Same-sex weddings resumed Wednesday in Pulaski County Circuit Court, where several couples tied the knot ahead of a possible stay that could halt the practice.
By 8:30 a.m., five couples had applied for marriage licenses at the clerk's office and then sought a quick ceremony with an officiant in the rotunda or with a judge in chambers.
Heather Linton, 29, and Laura Hightower, 26, were married by Pulaski County Circuit Judge Morgan Welch after arriving before the clerk's office opened at 8 a.m.
Linton said the couple made the 9 1/2-hour drive from their home in Roswell, Ga., after getting off work Tuesday and realizing there could be a stay at any time of the Friday ruling in Pulaski County that opened the door for gay marriages in the state.
"It was a very anxious drive," Linton said. "I was afraid we'd get there at 8:01 a.m. and they'd say 'no more.'"
The Arkansas Supreme Court on Tuesday had received a motion from the Attorney General Dustin McDaniel's office seeking a stay and a response from the plaintiff's in the lawsuit that resulted in the Friday ruling. McDaniel's office submitted the court a response on Wednesday reiterating its desire for a stay.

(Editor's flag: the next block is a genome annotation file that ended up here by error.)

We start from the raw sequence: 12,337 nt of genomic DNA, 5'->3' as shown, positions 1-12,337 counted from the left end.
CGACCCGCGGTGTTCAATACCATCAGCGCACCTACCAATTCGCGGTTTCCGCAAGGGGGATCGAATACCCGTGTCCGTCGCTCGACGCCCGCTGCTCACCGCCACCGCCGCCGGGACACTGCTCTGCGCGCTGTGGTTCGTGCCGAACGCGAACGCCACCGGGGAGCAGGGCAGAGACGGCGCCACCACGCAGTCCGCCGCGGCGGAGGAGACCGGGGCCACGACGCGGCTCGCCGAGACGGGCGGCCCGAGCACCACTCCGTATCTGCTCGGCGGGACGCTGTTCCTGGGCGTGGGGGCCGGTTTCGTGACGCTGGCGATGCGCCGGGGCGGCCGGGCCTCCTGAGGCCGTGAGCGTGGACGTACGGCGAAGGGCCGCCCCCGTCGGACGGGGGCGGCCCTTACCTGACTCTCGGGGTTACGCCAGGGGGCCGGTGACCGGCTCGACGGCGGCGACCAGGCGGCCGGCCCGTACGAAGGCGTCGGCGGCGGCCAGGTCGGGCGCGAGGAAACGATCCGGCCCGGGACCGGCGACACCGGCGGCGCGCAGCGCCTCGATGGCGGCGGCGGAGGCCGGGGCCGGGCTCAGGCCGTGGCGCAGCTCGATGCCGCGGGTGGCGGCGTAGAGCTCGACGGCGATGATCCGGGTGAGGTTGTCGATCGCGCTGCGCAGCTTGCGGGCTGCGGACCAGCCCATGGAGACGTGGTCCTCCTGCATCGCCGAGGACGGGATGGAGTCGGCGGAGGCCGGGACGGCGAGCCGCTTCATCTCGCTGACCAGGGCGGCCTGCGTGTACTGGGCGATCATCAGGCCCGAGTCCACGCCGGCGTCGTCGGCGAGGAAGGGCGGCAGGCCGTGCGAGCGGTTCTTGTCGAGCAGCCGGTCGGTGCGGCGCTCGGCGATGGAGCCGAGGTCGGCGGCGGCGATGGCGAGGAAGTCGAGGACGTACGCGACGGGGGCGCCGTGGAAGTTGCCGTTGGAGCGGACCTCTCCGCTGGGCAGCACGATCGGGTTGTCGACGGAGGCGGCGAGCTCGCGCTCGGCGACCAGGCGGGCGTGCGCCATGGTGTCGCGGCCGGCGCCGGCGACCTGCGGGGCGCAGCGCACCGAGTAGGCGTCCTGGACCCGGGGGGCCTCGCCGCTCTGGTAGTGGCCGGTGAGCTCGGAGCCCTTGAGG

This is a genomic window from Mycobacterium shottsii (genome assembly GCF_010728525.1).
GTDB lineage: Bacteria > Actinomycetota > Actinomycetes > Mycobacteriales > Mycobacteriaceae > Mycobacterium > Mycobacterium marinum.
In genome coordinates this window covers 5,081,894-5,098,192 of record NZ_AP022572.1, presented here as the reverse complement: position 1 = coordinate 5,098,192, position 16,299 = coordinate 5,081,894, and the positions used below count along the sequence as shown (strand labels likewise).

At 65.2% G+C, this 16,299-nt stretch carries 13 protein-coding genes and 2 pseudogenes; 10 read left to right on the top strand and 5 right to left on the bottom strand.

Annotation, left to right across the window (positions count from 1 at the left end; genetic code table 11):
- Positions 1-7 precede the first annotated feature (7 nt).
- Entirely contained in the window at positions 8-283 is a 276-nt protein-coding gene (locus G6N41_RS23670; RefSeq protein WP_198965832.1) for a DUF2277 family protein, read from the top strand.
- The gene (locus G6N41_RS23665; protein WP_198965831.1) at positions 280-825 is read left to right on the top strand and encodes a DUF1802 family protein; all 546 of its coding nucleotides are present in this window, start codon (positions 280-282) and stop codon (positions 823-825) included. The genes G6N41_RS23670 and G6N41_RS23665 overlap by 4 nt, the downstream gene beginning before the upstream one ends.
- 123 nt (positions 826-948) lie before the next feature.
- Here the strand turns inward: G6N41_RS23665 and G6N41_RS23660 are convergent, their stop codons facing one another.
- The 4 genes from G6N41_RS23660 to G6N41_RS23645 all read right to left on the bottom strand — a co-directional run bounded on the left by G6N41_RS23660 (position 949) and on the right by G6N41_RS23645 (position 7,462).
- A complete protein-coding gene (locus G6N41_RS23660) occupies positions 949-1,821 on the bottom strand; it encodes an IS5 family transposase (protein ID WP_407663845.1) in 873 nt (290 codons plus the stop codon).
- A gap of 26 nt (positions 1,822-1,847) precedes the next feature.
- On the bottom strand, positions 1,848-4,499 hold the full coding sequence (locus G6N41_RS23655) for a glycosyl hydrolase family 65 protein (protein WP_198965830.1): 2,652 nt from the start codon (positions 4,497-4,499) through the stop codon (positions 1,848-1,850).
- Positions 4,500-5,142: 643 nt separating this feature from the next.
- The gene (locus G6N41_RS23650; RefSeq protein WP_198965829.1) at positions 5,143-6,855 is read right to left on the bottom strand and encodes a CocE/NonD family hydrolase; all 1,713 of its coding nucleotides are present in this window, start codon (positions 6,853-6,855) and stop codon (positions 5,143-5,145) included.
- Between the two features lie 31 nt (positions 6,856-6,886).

It's unclear when a decision will come.
Also marrying Wednesday were Dennis Smith, 51, and Curtis Creamer, 47, both of Jonesboro.
Creamer said they preferred having a large ceremony with family present, but the looming possibility of a stay motivated them to drive to Little Rock for a brief ceremony in Welch's chambers.
"We were wanting kids and everyone with us," Creamer said. "But we knew we were cutting it close."
Smith and Creamer, who have been together nine years, returned their signed license to the clerk's office before 9 a.m. and left the building together legally married.
Smith said he's confident same-sex marriage will ultimately be legal regardless of the possible stay or the outcome of the Arkansas court case.
"Whether it happens today, next week or next year, it will eventually be able to happen," he said.